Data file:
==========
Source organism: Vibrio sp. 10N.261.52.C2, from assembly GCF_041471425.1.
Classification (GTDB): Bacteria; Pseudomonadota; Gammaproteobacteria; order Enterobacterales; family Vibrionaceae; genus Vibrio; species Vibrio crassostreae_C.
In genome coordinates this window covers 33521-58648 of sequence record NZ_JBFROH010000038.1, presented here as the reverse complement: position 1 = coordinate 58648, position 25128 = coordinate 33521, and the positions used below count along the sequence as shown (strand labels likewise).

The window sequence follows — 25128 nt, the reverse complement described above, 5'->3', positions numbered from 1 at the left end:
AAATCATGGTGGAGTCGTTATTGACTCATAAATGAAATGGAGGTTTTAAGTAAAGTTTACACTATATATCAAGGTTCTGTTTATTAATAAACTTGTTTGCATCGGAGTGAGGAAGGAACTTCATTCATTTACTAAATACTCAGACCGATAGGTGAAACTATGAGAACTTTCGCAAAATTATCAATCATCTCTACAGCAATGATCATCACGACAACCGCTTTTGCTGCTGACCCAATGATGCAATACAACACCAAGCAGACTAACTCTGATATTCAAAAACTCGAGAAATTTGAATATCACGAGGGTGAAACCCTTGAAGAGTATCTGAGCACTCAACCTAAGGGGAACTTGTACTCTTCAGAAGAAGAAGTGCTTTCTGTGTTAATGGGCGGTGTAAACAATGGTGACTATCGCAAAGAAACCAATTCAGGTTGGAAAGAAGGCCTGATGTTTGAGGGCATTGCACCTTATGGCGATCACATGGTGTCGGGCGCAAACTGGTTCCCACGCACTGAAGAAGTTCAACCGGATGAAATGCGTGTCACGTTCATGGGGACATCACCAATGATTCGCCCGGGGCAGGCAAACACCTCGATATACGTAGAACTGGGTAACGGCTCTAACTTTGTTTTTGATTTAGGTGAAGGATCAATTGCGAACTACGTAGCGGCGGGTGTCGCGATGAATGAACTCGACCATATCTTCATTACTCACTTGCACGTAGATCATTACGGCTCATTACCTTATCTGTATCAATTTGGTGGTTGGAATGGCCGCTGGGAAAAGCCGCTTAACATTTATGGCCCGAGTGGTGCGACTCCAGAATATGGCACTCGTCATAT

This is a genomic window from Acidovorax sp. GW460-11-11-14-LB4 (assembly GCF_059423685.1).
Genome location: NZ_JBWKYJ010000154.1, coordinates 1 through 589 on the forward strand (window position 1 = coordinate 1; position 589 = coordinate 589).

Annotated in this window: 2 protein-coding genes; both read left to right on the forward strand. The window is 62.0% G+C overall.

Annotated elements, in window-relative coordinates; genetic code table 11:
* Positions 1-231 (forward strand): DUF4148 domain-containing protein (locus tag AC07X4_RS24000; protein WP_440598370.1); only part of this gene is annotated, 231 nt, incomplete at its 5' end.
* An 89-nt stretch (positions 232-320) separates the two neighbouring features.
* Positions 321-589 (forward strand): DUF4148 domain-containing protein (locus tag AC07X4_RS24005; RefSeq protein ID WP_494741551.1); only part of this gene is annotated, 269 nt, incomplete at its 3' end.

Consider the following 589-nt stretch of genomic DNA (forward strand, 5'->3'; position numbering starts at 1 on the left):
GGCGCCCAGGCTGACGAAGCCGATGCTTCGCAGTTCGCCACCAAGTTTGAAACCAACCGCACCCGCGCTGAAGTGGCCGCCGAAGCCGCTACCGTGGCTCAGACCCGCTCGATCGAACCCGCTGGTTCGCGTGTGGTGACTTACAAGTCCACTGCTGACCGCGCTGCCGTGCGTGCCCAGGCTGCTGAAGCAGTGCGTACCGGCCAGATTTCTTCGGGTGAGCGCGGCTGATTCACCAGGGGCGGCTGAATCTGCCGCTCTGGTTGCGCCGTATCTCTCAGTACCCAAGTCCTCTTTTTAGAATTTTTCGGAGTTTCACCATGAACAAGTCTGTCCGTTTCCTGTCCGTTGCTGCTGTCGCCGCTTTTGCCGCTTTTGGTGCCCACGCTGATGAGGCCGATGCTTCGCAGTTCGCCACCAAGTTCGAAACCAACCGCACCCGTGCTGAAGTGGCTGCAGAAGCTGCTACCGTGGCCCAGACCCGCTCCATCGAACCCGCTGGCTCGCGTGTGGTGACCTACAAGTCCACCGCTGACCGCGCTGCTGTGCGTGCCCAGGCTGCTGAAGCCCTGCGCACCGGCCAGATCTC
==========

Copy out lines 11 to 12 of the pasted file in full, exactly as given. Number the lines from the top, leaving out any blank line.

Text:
* An 89-nt stretch (positions 232-320) separates the two neighbouring features.
* Positions 321-589 (forward strand): DUF4148 domain-containing protein (locus tag AC07X4_RS24005; RefSeq protein ID WP_494741551.1); only part of this gene is annotated, 269 nt, incomplete at its 3' end.